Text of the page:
Yakitori Sticks Recipe. Nothing could be easier and simpler than this Yakitori recipe.
This basic marinade can be used for different kinds of meat like pork and chicken. Throw in steaming rice in your menu as an optional order and get ready for a sizzling start! For the Pinoy version, see Pork Barbecue recipeMakes 15 sticks (5 per meat) Prep Time 30 minutes Cooking Time 30 minutes 160 grams boneless chicken breast, cut into bite-sized pieces160 grams beef tenderloin, cut into bite-sized pieces160 grams pork tenderloin, cut into bite-sized pieces15 (1-inch) slices onion leeks salt and pepper For the marinade1/4 cup soy sauce1/4 cup honey1 tablespoon rice wine1 teaspoon minced garlic1/2 teaspoon grated ginger 1 Season chicken, beef, and pork pieces separately with salt and pepper. 2 Make the marinade: In a bowl, whisk ingredients together until just combined. 3 Dip each meat skewer in marinade and grill on a preheated griller at 350ºF until cooked, about 5 to 7 minutes.
Taro and prawn cakes (banh cong) recipe. Scallion Pancakes (Cong You Bing) with Garlic Soy Dipping Sauce. Scallion pancakes or Cōng yóu bǐng (葱油饼) are the quintessential Chinese snack.
When we were younger, my sister and I used to come home from school and take a scallion pancake out of the freezer to relieve those after-school hunger pangs. You can find them in restaurants, the frozen foods section of the Chinese grocery store, or street cart vendors. All of those places are pretty good, but why not make them at home? Spicy Meatball Banh Mi. This meatball banh mi with pickled carrot and daikon, Sriracha mayo, cilantro, and jalapeno, is the most surprisingly delicious thing I’ve made in a while.
If you’re not already familiar, banh mi are a kind of Vietnamese sandwich, usually made with a soft Vietnamese baguette, raw veggies, and some kind of protein––often grilled pork or a pork cutlet. This banh mi recipe is made with juicy homemade pork meatballs, seasoned with garlic, herbs, Sriracha, and fish sauce. AMAZING. For me, what makes this sandwich great, and banh mi great in general…is the mixture of the bright, crisp textures and flavors of the vegetables, and the richness of the meat (the healthy slathering of spicy mayo doesn’t hurt either).
Katsudon. Hi all, we have a brief interruption of our regular programming to announce that we’ve been named a finalist in Saveur‘s 2015 Best Blog Awards in the category “Best Special Interest Blog!”
We want to thank everyone who nominated us–this is really a big milestone for us and something we’ve been hoping to achieve for a while now. But in order to win, we still need your votes! Moo Shu Pork. I know what you’re wondering.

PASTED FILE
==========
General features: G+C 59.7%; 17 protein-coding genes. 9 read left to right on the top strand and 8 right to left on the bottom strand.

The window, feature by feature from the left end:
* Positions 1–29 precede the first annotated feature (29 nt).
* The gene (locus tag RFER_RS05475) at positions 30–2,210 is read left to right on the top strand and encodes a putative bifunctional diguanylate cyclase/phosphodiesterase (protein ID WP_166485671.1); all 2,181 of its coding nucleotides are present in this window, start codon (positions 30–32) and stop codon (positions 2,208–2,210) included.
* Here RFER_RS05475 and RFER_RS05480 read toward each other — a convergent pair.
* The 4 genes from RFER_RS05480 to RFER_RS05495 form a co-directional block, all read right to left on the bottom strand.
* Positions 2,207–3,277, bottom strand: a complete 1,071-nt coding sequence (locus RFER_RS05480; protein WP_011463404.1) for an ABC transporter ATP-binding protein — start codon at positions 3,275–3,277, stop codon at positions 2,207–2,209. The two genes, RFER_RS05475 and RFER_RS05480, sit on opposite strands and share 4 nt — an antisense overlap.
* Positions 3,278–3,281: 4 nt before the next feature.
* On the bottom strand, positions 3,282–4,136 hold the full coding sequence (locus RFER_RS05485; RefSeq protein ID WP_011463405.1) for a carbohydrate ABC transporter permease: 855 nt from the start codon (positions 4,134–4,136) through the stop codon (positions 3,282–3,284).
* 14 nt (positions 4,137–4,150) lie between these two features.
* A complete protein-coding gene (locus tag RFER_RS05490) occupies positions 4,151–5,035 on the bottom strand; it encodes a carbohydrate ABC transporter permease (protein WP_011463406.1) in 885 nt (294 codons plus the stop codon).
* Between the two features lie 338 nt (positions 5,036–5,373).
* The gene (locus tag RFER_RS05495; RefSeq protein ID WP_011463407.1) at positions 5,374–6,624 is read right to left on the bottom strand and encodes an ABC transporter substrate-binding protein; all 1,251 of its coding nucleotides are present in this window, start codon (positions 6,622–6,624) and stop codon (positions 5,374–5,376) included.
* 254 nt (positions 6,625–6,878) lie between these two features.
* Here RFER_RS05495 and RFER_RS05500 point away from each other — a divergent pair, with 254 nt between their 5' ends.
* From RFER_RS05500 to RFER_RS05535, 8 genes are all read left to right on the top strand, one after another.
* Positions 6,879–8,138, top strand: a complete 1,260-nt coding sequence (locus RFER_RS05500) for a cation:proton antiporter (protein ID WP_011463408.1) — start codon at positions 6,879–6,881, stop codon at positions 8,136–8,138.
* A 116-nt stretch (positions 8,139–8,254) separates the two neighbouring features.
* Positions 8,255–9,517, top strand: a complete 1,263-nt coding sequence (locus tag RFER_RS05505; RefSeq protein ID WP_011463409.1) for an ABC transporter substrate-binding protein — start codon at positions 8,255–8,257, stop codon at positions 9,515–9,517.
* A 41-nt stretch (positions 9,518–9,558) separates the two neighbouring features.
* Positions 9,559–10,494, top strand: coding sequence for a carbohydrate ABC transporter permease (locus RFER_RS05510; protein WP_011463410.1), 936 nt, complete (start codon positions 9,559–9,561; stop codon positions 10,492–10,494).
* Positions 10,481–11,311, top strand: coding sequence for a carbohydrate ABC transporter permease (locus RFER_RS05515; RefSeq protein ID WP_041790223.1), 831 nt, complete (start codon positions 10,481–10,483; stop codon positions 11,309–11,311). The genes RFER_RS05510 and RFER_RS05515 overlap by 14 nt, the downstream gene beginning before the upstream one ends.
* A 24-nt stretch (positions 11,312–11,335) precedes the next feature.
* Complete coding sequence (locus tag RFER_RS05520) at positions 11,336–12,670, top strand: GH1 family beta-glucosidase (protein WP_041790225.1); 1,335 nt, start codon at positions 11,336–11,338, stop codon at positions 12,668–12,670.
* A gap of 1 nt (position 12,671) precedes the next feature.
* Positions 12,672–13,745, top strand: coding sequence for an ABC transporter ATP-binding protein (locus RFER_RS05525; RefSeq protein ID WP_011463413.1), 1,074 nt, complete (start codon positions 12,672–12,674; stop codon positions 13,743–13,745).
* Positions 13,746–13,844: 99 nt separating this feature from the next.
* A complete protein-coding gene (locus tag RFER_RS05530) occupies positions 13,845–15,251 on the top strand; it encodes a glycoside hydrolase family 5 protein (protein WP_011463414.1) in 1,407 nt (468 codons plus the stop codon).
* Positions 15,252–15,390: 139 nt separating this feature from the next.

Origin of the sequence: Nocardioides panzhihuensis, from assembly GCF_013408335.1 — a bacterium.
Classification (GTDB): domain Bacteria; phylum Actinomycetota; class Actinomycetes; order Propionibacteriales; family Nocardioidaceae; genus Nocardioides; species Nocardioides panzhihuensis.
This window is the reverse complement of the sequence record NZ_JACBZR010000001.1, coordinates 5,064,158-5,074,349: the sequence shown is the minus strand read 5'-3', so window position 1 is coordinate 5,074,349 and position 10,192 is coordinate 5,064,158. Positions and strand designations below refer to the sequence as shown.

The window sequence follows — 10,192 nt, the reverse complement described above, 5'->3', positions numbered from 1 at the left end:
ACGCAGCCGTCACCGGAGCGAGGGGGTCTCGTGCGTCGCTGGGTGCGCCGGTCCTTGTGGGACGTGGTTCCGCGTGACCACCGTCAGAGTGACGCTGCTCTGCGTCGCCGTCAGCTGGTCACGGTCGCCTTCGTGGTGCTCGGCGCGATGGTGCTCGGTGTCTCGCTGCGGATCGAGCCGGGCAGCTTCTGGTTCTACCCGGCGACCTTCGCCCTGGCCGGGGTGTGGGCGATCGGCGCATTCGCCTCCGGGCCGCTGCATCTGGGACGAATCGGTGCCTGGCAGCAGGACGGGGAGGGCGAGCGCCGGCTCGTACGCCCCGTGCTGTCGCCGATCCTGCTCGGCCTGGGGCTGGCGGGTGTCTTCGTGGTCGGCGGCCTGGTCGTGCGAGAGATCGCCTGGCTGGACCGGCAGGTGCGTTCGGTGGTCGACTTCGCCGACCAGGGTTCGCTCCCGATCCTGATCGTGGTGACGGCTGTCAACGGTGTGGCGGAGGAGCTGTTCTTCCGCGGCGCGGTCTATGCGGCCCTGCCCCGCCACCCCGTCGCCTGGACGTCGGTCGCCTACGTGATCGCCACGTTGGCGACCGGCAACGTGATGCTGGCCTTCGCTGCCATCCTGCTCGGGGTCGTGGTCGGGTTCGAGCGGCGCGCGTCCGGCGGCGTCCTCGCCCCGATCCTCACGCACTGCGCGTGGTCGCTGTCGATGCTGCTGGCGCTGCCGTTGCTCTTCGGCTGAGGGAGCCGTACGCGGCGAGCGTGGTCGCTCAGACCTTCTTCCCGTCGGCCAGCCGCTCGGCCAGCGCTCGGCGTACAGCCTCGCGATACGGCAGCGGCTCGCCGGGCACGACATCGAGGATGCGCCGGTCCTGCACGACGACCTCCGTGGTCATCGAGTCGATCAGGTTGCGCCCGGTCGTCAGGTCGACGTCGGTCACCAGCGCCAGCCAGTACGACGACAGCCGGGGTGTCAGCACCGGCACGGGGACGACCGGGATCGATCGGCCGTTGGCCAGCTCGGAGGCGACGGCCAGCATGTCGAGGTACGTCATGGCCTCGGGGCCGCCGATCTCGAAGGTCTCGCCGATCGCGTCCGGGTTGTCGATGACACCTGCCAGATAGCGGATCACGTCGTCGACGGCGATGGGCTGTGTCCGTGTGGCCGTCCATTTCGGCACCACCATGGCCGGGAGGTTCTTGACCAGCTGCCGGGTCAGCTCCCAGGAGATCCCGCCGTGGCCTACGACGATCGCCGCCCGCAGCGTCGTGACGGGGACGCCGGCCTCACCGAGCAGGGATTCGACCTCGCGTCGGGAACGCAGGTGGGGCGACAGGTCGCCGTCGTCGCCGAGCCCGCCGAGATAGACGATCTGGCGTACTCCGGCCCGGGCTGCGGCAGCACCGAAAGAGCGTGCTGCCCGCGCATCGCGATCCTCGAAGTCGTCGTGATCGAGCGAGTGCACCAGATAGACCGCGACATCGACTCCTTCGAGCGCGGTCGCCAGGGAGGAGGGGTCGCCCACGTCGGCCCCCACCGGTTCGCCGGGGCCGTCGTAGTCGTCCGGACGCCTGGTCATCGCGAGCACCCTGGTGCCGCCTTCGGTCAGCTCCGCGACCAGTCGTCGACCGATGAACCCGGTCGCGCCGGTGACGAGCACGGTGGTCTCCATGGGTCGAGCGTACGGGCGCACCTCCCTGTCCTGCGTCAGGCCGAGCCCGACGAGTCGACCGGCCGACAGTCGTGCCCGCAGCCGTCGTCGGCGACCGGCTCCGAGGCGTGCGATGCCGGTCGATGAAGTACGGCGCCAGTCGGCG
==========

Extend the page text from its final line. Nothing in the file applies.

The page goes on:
Hey, Judy, are you sure this is Moo Shu Pork? Where are the pancakes?! Well, I’m here to break the news to you. Cold Tofu Salad. Here’s the next dish in our “Cooking with Grandma” series: Cold Tofu Salad.
In a Chinese meal, you’ll often start with cold dishes. These often consist of cold veggies, tofu, or meat dressed with light sauces and dressings. They’re especially great in the summer, when you want to eat food that’s light and cooling. Here’s one healthy, easy, fool-proof example. You’ll need: 1 package tofu “noodles”1 carrot, sliced into thin matchsticks1 long hot green pepper, sliced into long, thin strips1 1/2 teaspoons sesame oilsalt and white pepper1 teaspoon toasted sesame seeds.
Chinese Drunken Chicken. Oh, drunken chicken, how I love thee!
Chinese drunken chicken, that is. If you’ve never heard of Drunken Chicken, it’s a dish of chicken that’s been soaked in Shaoxing wine—an ingredient that’s been used on this blog many, many times. Hakka Style Stuffed Tofu. My parents grew up in southern China in the Guangdong province as descendants of the Hakka Chinese – Hak-kâ; 客家.
When we were young, we spoke the Hakka dialect at home and the more common Cantonese dialect when out in Chinatown or the larger Chinese community. Each region in China has its own cuisine and local specialties. We grew up with a lot of traditional southern Chinese dishes, including this Hakka-style Stuffed Tofu. My mom made this dish often, and as I hung around the kitchen quite a bit when she cooked, the recipe was stamped into my brain. You’ll need: 1 package regular soft tofu or firm tofu3 oz. ground pork1 oz. salted fish (or subsitute 4 small anchovy filets), optional1 teaspoon minced fresh ginger2 teaspoons shaoxing winefresh ground white pepper to taste1/4 teaspoon salt1 tablespoon corn starch1 scallion1 tablespoon oyster sauce1 teaspoon dark or mushroom soy sauce Cut tofu into 2-inch squares about 3/4 inch thick and set aside.
Sweet and Sour Pork Chops. Sweet and sour pork chops, or Peking pork chops, are a bit of an Americanized “Chinese” dish.
But that doesn’t mean people don’t enjoy it! We’ve had lots of requests for a sweet and sour pork recipe, and we’re answering the call. Our sweet and sour pork recipe uses maple syrup as the sweetening agent, giving our version of “Peking Pork Chops” a hint of maple flavor to compliment the tangy sauce. The first time I tasted a dish with maple and pork, the first thing that came into my mind was, “pancake syrup and pork?” ; the very next thought, after my taste buds sent signals to my brain, was “wow, that is brilliant!” After you make sweet and sour pork for the first time, you can experiment with the sauce ingredients to customize it to your own liking–more sweet, more sour–the world is your oyster!
Soy Sauce Chicken. Soy Sauce Chicken or “See Yao Gai” is a quintessential Cantonese favorite, found hanging under heat lamps in many Chinatown restaurant windows.
You’ll find it near the poached chickens, roast ducks, and roast pork. All have their merits, but a Soy Sauce Chicken done right is tough to beat. It’s Judy’s favorite food to pick up when in Chinatown, and there is just something about the flavor of this chicken that makes it so satisfying and tasty each time we get it. These days, a 4 to 5 pound soy sauce chicken runs about 23 bucks, which is totally worth it, but also more reason to make it at home. Thai Black Sticky Rice Dessert (Two Honeymoon Dessert copycat recipes!) As summer winds down (scary that were getting into August already), every year I inevitably start thinking about my summer checklist: Have I gone to the beach? [not yet.. :( ]Did I go camping/hiking/fishing?